The buzz has been building now for over a year: Public education support staff deserve a living wage, fairness, and support no matter what they do or where they work. Union members across the state are leading the campaign with MSEA’s ESP Bill of Rights—a clear testimony to the issues ESP members say are their top priorities. Read the ESP Bill of Rights here.
The ESP Bill of Rights has gotten lots of attention. Since the kick-off at MSEA’s Convention last October, and thanks to outreach by ESP Organizing Committee members and in-person and virtual Bill of Rights informational sessions, all of MSEA’s ESP locals and many individual worksites have signed on to the campaign. In May, local presidents and bargaining teams gathered to study how to organize members around specific ESP Bill of Rights items and fight for improvements in bargaining. That buy-in means they’ll be using the ESP Bill of Rights as the foundation for their own bargaining platforms, relationship building, and membership recruitment.
Use this living wage calculator to find out if your wages meet the living wage standard in your county. Learn more about MSEA’s fight for an ESP Bill of Rights here.
There’s strength in numbers. That’s why this summer, 13 ESP member-organizers hired by MSEA are using the ESP Bill of Rights as their calling card in a door-to-door membership drive. They’ll be fanning out across the state visiting public school support staff who have not joined their local union to build the ranks of members. More members means more pressure at the bargaining table and at board of education and county council meetings.
“Working full-time for a government entity is certainly reason enough to earn a living wage for the area in which one lives,” says summer organizer Kelly Esslinger, a school-based tech specialist in Frederick County. “My first year as an ESP, I worked my full-time job and a part-time job three nights a week plus weekends. It was exhausting! In my second year, I gave up my second job but scraped the bottom of my bank account every two weeks. It just doesn’t make sense.” As her school’s union rep, ESP government relations committee chair, and a 2023 NEA Convention delegate, Kelly has a great read on how the union works for both her fellow staff and her community and plans to share that in her canvassing this summer.
“Being an active member is living the change I want to see in the world,” says organizer Priscilla Bradley, a cafeteria manager in Calvert County. “Seeing the ESP Bill of Rights created from listening sessions that I took part in really opened my eyes to the struggles support staff are having not only in Calvert County, but throughout Maryland. If we have a united front, we are stronger together. That is something I want to be part of. Working this summer job gives me the opportunity to expand on something I’m very passionate about.”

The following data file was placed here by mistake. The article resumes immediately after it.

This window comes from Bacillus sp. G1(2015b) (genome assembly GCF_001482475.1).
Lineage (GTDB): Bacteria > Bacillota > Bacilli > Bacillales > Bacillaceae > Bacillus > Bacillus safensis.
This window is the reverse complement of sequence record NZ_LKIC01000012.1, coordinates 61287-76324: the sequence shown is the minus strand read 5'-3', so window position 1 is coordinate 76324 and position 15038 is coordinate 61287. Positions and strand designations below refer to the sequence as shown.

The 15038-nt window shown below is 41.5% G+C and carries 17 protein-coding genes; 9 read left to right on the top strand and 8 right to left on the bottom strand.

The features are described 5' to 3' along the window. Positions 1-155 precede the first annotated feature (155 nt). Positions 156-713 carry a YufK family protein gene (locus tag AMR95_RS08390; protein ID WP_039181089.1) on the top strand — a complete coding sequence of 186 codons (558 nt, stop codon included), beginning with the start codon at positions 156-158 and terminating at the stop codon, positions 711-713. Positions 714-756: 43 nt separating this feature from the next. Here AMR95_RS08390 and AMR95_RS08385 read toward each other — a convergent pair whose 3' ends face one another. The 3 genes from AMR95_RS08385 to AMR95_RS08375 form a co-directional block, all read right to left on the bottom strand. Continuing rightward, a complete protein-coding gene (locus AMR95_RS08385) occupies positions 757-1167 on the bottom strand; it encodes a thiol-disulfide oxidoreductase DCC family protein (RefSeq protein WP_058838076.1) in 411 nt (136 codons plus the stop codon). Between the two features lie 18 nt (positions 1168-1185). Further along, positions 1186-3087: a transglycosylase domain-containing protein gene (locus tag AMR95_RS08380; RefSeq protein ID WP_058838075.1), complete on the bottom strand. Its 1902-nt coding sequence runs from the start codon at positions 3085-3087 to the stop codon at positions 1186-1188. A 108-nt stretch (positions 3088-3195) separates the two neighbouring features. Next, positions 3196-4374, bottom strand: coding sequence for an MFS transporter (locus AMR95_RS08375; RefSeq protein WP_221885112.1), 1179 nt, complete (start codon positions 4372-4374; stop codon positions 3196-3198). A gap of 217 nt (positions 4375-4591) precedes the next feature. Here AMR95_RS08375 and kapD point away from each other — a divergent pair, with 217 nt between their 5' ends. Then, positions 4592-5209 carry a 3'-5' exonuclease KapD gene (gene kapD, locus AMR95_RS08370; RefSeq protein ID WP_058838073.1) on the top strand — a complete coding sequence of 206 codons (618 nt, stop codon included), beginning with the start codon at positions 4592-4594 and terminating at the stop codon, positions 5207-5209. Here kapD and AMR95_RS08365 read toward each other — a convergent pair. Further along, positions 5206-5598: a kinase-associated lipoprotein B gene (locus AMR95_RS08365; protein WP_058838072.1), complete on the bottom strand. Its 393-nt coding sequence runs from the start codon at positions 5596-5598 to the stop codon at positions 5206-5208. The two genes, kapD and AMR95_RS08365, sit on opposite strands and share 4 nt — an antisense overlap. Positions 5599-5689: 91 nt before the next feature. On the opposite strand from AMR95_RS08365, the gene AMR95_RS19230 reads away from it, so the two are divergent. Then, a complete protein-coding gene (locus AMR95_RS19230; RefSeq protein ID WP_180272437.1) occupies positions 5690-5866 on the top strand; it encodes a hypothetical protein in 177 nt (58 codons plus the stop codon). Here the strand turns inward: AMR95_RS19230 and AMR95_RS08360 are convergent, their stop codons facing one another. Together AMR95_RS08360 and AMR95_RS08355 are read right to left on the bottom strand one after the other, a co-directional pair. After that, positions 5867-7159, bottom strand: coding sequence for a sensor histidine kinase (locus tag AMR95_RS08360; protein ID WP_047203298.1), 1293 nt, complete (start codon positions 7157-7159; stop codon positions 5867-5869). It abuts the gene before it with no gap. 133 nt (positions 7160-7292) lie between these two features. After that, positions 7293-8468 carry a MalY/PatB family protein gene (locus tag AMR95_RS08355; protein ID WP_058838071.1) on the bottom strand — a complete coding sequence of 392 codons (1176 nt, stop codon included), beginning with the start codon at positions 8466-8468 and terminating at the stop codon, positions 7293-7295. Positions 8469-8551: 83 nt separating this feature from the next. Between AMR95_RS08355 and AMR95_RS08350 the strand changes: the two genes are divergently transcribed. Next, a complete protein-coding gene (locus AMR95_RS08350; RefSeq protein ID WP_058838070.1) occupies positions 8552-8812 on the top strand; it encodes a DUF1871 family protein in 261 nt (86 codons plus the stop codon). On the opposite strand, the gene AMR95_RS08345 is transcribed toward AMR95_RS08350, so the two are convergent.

Tech specialist Esslinger was a classroom teacher at the start of her education career. Being an active union member and being an advocate is a no-brainer for her. “In 2021, I was so happy to join again as an ESP! We have elected some great pro-public-education officials in Frederick County and I’m proud to have supported that effort alongside such great, like-minded individuals! Of late, the union has been my happy place, knowing that there are people as energized as I am to collectively make the world a better place!”
“Making connections is the most important work we can do as members of our union. Each summer organizer on the team brings something special to the job,” says MSEA President Cheryl Bost. “They are meeting fellow support staff door-to-door for real, relatable, one-on-one conversations. We want them to know that we are committed to the rights of every support staff and their access to a living wage, safe working conditions, and fairness. And equally important, we want to learn from them.”
“Working with amazing ESPs and teachers continues to show me how much each individual role matters in supporting every student, and I’m heartbroken that the budgets and pay scales never add up to how valuable we are,” says Esslinger. “I’m fighting for the ESP Bill of Rights because I believe one job should be enough!”